Stopping Cardiac Arrest In Kids
(Ivanhoe Newswire) – Many children staying in hospitals are often at risk of experiencing cardiac arrest and effective resuscitation methods are necessary to not only save lives, but also prevent brain damage. According to a recent study, significantly more children are surviving cardiac arrest in the hospital, suggesting great improvement in resuscitation practices.
Between 2000 and 2009, researchers evaluated1,031 children who had a cardiac arrest while staying in one of twelve different teaching hospitals in the United States.
What the study found was a positive trend in the number of children who survived cardiac arrest over the past decade.
Also, the rates of children who suffered brain impairment did not increase.
“Survival in children who experience a cardiac arrest in the hospital has increased nearly threefold during the past decade, and most of those who survive are without severe neurological disability,” lead study author Saket Girotra, M.D., an interventional cardiologist from the University of Iowa Hospitals and Clinics was quoted as saying.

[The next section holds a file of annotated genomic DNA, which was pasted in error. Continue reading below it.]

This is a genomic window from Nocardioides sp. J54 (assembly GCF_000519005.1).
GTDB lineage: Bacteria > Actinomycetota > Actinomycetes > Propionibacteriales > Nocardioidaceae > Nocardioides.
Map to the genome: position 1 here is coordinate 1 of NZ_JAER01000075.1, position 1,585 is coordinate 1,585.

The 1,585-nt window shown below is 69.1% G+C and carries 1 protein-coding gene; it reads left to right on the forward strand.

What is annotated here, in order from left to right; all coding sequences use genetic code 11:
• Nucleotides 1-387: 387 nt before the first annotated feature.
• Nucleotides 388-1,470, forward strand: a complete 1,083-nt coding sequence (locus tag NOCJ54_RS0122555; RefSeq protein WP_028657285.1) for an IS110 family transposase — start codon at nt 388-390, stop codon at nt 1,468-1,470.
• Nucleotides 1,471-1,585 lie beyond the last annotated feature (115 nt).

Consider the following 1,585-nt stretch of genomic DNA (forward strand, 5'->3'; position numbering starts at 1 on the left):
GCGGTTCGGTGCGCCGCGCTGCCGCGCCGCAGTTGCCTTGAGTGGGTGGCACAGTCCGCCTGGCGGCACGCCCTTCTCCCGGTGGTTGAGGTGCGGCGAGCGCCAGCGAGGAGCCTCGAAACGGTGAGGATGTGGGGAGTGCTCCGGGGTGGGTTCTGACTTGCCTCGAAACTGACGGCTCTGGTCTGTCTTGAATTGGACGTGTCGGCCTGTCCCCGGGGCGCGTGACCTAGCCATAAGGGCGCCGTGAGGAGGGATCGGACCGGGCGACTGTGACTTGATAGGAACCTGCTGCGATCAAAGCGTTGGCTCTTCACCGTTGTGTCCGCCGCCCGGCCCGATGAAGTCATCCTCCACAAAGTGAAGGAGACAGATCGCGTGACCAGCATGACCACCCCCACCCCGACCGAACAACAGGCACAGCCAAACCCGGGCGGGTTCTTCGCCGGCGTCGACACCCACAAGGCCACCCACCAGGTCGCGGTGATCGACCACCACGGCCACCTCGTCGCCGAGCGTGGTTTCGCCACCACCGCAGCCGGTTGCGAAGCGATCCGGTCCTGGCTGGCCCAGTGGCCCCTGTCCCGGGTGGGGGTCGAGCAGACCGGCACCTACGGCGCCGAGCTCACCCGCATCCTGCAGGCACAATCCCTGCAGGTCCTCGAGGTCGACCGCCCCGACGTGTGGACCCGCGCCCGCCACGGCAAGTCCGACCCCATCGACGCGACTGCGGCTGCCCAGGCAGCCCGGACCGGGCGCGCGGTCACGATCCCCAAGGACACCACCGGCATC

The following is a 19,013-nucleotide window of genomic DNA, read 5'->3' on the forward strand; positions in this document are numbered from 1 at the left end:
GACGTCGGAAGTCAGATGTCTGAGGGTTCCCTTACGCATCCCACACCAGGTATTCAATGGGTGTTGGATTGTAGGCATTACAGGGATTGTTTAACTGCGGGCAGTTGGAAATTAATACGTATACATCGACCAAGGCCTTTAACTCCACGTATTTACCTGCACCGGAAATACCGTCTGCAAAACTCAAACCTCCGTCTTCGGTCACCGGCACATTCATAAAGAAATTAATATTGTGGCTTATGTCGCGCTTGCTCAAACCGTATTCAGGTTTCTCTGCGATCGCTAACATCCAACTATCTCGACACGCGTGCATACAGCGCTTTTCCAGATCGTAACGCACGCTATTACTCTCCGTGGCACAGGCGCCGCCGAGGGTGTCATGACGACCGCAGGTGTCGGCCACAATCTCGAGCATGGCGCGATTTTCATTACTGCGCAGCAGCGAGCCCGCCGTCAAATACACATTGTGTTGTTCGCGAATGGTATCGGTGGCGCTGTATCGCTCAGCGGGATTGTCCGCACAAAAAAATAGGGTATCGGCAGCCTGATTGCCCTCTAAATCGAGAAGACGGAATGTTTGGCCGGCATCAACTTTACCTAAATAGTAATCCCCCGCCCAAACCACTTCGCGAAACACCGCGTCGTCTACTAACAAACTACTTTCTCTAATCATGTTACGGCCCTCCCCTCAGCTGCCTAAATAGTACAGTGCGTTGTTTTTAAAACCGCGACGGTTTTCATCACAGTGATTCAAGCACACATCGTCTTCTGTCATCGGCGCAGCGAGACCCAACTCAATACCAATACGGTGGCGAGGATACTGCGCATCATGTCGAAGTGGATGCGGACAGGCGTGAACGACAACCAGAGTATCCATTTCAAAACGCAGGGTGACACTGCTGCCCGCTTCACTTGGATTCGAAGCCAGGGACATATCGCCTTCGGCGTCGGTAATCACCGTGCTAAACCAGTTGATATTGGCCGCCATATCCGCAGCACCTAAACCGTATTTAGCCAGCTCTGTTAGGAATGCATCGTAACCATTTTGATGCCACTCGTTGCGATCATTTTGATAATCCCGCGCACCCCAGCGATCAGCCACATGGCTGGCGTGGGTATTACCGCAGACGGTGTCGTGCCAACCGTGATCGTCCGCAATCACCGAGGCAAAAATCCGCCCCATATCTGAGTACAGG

The increased survival rates are thought to be a result of a multitude of improvements in the quality of resuscitation, including early recognition of cardiac arrest and high quality chest compressions.
Study researchers did attempt to discover if better care post-resuscitation when underlying illnesses are treated and organ function is supported or better care during resuscitation is responsible for the increased survival.
The care provided in the resuscitation phase was shown to have the most improvement, although both had gains despite the 85% of children with “non-shockable” initial heart rhythms, which in the past have had lower survival rates.
“What was striking was that, despite this trend, survival still improved,” Dr. Girotra was quoted as saying.
These results are very reassuring and hopefully actions to further improve resuscitation standards in hospitals will only lead to higher rates of survival.
However, the advancements seen in this study may be skewed because the hospitals used in the study all participated in the Get With the Guidelines – Resuscitation Program, possibly raising their survival rates higher than hospitals that were not involved with the program.
Source: Circulation: Cardiovascular Quality and Outcomes, December 2012